Bluff Point celebrates Centennial
Northumberland County hasn’t always had the gorgeously engineered consolidated schools it has now.
At the turn of the 19th century the county’s school system included 44 small, local schools. Bluff Point Graded School, opened in 1913, was one of them, and for the time, it was right up to date.
It had two, rather than one, school rooms and an artesian well from which one of its students recalled to Suzy Swift and Helen Braatz she had the first drink of water she’d ever had from other than a shallow bucket well. The two school rooms were important because they allowed the first through third grades to meet in one and the fourth through seventh grades to meet in the other.
The school had grades one through seven and served a six square mile area around it. Students walked to school along wooded paths and even took boats across streams to get to classes. One former student, Margie Hurst Butler, recalled a day that the students had to walk through deep snow to reach school but the teacher never showed up. Braatz and Swift said that Butler described the students conducting school for themselves that day.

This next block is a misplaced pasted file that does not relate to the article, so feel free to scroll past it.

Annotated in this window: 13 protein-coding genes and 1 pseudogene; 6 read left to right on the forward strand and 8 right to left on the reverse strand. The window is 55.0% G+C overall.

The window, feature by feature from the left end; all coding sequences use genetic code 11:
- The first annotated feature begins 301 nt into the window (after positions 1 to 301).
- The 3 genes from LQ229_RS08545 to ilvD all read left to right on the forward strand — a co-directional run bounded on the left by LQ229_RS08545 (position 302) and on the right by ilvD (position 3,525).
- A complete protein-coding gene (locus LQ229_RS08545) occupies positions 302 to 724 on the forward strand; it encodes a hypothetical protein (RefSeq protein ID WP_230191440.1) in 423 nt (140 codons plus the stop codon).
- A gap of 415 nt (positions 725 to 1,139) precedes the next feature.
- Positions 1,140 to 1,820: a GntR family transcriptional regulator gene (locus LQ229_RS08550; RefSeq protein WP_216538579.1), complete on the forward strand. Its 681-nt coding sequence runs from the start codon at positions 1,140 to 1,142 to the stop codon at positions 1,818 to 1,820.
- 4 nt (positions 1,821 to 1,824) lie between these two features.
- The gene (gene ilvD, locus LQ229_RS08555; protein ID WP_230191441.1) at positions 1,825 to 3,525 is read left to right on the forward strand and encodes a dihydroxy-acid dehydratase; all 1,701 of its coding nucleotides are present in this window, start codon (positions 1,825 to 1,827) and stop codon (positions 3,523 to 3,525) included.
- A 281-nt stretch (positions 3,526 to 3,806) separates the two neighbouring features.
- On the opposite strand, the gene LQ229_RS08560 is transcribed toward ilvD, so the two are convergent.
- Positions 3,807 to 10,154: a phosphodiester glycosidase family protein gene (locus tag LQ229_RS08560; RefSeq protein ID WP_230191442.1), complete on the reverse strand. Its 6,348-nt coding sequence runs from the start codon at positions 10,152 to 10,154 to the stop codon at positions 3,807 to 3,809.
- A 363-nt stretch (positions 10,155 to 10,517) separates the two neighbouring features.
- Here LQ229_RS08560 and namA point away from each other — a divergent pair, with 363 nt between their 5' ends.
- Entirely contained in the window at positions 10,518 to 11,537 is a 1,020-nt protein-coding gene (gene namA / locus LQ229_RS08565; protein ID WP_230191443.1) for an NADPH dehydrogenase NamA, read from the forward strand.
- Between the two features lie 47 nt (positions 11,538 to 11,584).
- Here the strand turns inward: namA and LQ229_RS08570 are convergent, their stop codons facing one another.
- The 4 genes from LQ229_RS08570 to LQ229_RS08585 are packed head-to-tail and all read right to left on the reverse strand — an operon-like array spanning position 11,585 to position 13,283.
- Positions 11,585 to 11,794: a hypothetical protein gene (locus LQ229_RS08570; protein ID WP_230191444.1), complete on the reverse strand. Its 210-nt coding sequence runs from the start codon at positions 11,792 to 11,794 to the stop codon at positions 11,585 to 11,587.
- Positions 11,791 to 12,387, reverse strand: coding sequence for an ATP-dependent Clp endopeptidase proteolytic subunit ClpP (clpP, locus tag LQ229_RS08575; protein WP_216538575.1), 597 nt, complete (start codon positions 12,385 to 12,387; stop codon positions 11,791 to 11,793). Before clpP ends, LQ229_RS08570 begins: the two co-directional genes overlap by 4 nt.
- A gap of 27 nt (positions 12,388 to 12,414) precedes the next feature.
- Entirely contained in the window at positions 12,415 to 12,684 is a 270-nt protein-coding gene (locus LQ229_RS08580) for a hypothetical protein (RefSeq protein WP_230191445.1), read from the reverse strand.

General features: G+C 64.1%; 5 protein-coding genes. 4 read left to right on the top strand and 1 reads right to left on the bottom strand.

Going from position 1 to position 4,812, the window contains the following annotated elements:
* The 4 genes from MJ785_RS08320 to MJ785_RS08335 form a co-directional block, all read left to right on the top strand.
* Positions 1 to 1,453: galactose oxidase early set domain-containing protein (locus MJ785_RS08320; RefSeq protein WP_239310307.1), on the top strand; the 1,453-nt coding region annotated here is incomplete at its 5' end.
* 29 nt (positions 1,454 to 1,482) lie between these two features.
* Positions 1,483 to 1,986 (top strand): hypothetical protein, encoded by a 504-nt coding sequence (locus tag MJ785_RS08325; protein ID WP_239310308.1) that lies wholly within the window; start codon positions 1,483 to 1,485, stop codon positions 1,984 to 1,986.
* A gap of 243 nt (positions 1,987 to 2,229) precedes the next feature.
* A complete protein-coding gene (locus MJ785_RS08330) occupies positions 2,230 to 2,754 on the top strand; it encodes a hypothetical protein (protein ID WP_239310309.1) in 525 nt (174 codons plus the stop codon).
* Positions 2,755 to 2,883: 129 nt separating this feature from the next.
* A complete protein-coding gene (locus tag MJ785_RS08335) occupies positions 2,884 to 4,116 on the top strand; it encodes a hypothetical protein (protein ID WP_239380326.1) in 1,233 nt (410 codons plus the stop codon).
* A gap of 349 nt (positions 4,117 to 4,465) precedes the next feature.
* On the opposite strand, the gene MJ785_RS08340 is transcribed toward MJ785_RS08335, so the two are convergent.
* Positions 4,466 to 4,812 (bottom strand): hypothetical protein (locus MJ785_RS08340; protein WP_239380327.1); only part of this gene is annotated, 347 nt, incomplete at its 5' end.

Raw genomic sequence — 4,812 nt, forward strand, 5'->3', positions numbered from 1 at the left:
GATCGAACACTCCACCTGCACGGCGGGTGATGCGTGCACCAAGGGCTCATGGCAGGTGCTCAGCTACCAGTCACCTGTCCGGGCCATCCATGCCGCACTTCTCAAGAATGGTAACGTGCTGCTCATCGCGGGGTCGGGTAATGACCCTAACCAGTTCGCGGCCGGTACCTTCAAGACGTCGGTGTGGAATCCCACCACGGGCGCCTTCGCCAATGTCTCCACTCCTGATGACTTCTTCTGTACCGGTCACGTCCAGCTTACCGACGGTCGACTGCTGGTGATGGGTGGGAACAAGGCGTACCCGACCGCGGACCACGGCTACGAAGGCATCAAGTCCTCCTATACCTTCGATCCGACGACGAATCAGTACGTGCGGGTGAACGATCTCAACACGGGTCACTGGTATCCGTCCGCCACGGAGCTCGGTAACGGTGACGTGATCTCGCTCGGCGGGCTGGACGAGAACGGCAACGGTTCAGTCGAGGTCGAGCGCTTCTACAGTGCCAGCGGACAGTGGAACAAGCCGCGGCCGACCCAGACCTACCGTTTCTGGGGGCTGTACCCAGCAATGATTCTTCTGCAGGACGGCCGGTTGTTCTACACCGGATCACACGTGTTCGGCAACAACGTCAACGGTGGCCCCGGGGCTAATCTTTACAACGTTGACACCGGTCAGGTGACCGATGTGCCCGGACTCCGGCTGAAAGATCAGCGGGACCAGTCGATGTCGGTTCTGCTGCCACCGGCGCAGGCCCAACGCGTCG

Even though Bluff Point School #3 closed in the early 1930s, it’s still a focal point of the community, used for gatherings every year and maintained by the Bluff Point Community League.
Saturday, the league will celebrate the school’s centennial with speakers, book signings by local authors and displays provided by the Northumberland Historical Society, the Kilmarnock Museum, the Reedville Fishermen’s Museum, the Steamboat Era Museum, the Northern Neck Farm Museum and the Mary Ball Washington Museum and Library. There will also be school memorabilia and period pieces on display and activities for children.
Braatz and Swift did a great deal of the work involved in having the school declared a Northern Neck Historical Site. In their notes about the school, they pointed out that it wasn’t the school’s age, so much as its architecture and importance in the development of the community that won it the designation from the Virginia Department of Historic Resources.
The festivities will begin at 2 p.m. and continue until 5 p.m. To reach the school, turn onto Bluff Point Road (Route 608) and continue about two and a half miles to the school,